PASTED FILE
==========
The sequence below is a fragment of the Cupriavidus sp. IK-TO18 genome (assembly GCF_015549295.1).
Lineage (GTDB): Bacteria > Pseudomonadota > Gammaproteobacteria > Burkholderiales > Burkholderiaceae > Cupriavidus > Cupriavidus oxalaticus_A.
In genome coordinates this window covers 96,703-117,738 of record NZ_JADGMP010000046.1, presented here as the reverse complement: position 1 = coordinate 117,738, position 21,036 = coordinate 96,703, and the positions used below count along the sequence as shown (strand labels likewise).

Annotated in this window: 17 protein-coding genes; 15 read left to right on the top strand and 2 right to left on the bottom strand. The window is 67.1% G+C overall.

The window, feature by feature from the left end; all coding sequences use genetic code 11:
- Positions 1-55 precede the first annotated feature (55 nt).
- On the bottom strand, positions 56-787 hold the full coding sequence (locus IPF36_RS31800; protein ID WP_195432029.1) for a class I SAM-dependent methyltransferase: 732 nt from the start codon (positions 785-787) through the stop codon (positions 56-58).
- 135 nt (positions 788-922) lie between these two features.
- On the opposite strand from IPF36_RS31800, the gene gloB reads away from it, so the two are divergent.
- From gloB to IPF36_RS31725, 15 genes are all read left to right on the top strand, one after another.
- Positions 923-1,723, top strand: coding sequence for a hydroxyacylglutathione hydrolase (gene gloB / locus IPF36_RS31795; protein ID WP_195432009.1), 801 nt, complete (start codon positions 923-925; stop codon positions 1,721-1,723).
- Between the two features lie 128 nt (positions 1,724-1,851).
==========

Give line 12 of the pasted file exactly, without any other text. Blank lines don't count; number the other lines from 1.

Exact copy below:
- Between the two features lie 128 nt (positions 1,724-1,851).